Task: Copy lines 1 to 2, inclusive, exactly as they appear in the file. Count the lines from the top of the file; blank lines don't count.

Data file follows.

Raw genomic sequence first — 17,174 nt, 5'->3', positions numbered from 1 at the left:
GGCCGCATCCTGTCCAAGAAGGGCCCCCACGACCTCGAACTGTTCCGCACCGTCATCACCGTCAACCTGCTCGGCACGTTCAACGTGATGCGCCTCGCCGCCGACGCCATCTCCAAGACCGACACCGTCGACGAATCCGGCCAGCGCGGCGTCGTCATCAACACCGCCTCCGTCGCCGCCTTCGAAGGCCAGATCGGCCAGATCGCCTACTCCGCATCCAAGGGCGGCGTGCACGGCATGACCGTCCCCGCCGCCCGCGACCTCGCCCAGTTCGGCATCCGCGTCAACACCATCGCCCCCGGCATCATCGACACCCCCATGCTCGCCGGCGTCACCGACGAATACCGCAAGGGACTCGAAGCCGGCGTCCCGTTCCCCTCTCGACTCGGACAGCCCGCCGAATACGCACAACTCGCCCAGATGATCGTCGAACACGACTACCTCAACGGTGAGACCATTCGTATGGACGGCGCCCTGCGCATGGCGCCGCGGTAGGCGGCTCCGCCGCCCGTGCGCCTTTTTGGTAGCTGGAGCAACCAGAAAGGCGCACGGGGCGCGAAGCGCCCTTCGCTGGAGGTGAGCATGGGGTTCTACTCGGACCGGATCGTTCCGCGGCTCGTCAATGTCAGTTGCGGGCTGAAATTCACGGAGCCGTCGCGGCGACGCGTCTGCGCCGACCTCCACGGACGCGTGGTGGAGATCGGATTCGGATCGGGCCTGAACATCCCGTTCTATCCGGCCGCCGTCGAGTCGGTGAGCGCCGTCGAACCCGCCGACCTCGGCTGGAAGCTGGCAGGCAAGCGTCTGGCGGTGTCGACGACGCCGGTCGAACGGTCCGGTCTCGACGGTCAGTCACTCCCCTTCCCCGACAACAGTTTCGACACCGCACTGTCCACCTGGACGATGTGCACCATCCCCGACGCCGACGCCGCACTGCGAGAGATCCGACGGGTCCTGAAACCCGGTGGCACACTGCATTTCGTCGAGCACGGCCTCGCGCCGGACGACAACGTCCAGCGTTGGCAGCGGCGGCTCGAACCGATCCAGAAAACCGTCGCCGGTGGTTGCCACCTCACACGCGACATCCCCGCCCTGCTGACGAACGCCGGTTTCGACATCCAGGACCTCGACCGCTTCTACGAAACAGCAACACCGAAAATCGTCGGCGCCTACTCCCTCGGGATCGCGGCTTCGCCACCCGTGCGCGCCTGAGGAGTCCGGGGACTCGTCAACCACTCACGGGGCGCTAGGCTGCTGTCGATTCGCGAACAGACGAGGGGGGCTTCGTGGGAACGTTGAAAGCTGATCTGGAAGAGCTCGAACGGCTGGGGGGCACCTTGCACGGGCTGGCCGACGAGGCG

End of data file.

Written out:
Raw genomic sequence first — 17,174 nt, 5'->3', positions numbered from 1 at the left:
GGCCGCATCCTGTCCAAGAAGGGCCCCCACGACCTCGAACTGTTCCGCACCGTCATCACCGTCAACCTGCTCGGCACGTTCAACGTGATGCGCCTCGCCGCCGACGCCATCTCCAAGACCGACACCGTCGACGAATCCGGCCAGCGCGGCGTCGTCATCAACACCGCCTCCGTCGCCGCCTTCGAAGGCCAGATCGGCCAGATCGCCTACTCCGCATCCAAGGGCGGCGTGCACGGCATGACCGTCCCCGCCGCCCGCGACCTCGCCCAGTTCGGCATCCGCGTCAACACCATCGCCCCCGGCATCATCGACACCCCCATGCTCGCCGGCGTCACCGACGAATACCGCAAGGGACTCGAAGCCGGCGTCCCGTTCCCCTCTCGACTCGGACAGCCCGCCGAATACGCACAACTCGCCCAGATGATCGTCGAACACGACTACCTCAACGGTGAGACCATTCGTATGGACGGCGCCCTGCGCATGGCGCCGCGGTAGGCGGCTCCGCCGCCCGTGCGCCTTTTTGGTAGCTGGAGCAACCAGAAAGGCGCACGGGGCGCGAAGCGCCCTTCGCTGGAGGTGAGCATGGGGTTCTACTCGGACCGGATCGTTCCGCGGCTCGTCAATGTCAGTTGCGGGCTGAAATTCACGGAGCCGTCGCGGCGACGCGTCTGCGCCGACCTCCACGGACGCGTGGTGGAGATCGGATTCGGATCGGGCCTGAACATCCCGTTCTATCCGGCCGCCGTCGAGTCGGTGAGCGCCGTCGAACCCGCCGACCTCGGCTGGAAGCTGGCAGGCAAGCGTCTGGCGGTGTCGACGACGCCGGTCGAACGGTCCGGTCTCGACGGTCAGTCACTCCCCTTCCCCGACAACAGTTTCGACACCGCACTGTCCACCTGGACGATGTGCACCATCCCCGACGCCGACGCCGCACTGCGAGAGATCCGACGGGTCCTGAAACCCGGTGGCACACTGCATTTCGTCGAGCACGGCCTCGCGCCGGACGACAACGTCCAGCGTTGGCAGCGGCGGCTCGAACCGATCCAGAAAACCGTCGCCGGTGGTTGCCACCTCACACGCGACATCCCCGCCCTGCTGACGAACGCCGGTTTCGACATCCAGGACCTCGACCGCTTCTACGAAACAGCAACACCGAAAATCGTCGGCGCCTACTCCCTCGGGATCGCGGCTTCGCCACCCGTGCGCGCCTGAGGAGTCCGGGGACTCGTCAACCACTCACGGGGCGCTAGGCTGCTGTCGATTCGCGAACAGACGAGGGGGGCTTCGTGGGAACGTTGAAAGCTGATCTGGAAGAGCTCGAACGGCTGGGGGGCACCTTGCACGGGCTGGCCGACGAGGCG